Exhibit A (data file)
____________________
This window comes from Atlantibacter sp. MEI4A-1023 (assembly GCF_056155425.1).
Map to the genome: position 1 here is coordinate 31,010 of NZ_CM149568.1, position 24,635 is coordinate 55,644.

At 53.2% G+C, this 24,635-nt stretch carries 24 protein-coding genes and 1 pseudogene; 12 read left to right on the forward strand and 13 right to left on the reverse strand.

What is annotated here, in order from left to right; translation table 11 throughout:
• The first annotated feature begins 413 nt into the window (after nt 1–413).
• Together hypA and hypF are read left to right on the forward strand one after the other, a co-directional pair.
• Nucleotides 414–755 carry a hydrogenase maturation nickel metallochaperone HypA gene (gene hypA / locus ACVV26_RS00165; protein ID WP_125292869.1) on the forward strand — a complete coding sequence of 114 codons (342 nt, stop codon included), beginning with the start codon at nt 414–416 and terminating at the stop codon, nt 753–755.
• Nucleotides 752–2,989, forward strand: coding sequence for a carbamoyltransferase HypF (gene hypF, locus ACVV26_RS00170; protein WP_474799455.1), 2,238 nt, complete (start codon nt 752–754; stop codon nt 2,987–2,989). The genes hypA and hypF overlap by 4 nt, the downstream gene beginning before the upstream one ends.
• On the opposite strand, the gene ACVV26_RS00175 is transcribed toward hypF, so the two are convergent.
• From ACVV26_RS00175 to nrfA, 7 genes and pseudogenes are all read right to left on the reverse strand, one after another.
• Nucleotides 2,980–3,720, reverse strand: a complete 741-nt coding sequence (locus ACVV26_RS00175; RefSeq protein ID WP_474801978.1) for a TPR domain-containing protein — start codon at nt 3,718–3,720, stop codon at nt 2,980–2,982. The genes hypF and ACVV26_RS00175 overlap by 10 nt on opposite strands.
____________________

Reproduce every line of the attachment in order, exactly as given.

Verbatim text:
This window comes from Atlantibacter sp. MEI4A-1023 (assembly GCF_056155425.1).
Map to the genome: position 1 here is coordinate 31,010 of NZ_CM149568.1, position 24,635 is coordinate 55,644.

At 53.2% G+C, this 24,635-nt stretch carries 24 protein-coding genes and 1 pseudogene; 12 read left to right on the forward strand and 13 right to left on the reverse strand.

What is annotated here, in order from left to right; translation table 11 throughout:
• The first annotated feature begins 413 nt into the window (after nt 1–413).
• Together hypA and hypF are read left to right on the forward strand one after the other, a co-directional pair.
• Nucleotides 414–755 carry a hydrogenase maturation nickel metallochaperone HypA gene (gene hypA / locus ACVV26_RS00165; protein ID WP_125292869.1) on the forward strand — a complete coding sequence of 114 codons (342 nt, stop codon included), beginning with the start codon at nt 414–416 and terminating at the stop codon, nt 753–755.
• Nucleotides 752–2,989, forward strand: coding sequence for a carbamoyltransferase HypF (gene hypF, locus ACVV26_RS00170; protein WP_474799455.1), 2,238 nt, complete (start codon nt 752–754; stop codon nt 2,987–2,989). The genes hypA and hypF overlap by 4 nt, the downstream gene beginning before the upstream one ends.
• On the opposite strand, the gene ACVV26_RS00175 is transcribed toward hypF, so the two are convergent.
• From ACVV26_RS00175 to nrfA, 7 genes and pseudogenes are all read right to left on the reverse strand, one after another.
• Nucleotides 2,980–3,720, reverse strand: a complete 741-nt coding sequence (locus ACVV26_RS00175; RefSeq protein ID WP_474801978.1) for a TPR domain-containing protein — start codon at nt 3,718–3,720, stop codon at nt 2,980–2,982. The genes hypF and ACVV26_RS00175 overlap by 10 nt on opposite strands.